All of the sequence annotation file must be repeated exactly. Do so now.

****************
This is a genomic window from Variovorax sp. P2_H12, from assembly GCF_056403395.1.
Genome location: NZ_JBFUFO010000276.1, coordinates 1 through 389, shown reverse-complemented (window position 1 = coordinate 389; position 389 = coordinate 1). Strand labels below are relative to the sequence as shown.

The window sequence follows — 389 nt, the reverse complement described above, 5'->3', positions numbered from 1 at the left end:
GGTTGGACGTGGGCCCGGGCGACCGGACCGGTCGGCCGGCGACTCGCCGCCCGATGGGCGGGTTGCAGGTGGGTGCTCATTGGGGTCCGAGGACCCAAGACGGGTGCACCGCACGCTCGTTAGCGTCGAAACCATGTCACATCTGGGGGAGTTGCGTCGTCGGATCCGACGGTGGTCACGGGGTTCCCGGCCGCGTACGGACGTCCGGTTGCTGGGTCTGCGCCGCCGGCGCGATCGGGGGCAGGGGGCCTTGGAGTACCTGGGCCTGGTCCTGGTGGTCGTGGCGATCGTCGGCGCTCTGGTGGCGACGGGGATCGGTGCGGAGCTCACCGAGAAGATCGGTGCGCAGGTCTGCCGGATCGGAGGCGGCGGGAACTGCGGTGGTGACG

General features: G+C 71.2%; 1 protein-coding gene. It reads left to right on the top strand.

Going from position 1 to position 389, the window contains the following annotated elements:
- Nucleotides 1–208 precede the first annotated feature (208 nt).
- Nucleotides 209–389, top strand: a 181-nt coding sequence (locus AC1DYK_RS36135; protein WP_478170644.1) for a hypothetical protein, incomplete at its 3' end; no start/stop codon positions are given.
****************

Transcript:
This is a genomic window from Variovorax sp. P2_H12, from assembly GCF_056403395.1.
Genome location: NZ_JBFUFO010000276.1, coordinates 1 through 389, shown reverse-complemented (window position 1 = coordinate 389; position 389 = coordinate 1). Strand labels below are relative to the sequence as shown.

The window sequence follows — 389 nt, the reverse complement described above, 5'->3', positions numbered from 1 at the left end:
GGTTGGACGTGGGCCCGGGCGACCGGACCGGTCGGCCGGCGACTCGCCGCCCGATGGGCGGGTTGCAGGTGGGTGCTCATTGGGGTCCGAGGACCCAAGACGGGTGCACCGCACGCTCGTTAGCGTCGAAACCATGTCACATCTGGGGGAGTTGCGTCGTCGGATCCGACGGTGGTCACGGGGTTCCCGGCCGCGTACGGACGTCCGGTTGCTGGGTCTGCGCCGCCGGCGCGATCGGGGGCAGGGGGCCTTGGAGTACCTGGGCCTGGTCCTGGTGGTCGTGGCGATCGTCGGCGCTCTGGTGGCGACGGGGATCGGTGCGGAGCTCACCGAGAAGATCGGTGCGCAGGTCTGCCGGATCGGAGGCGGCGGGAACTGCGGTGGTGACG

General features: G+C 71.2%; 1 protein-coding gene. It reads left to right on the top strand.

Going from position 1 to position 389, the window contains the following annotated elements:
- Nucleotides 1–208 precede the first annotated feature (208 nt).
- Nucleotides 209–389, top strand: a 181-nt coding sequence (locus AC1DYK_RS36135; protein WP_478170644.1) for a hypothetical protein, incomplete at its 3' end; no start/stop codon positions are given.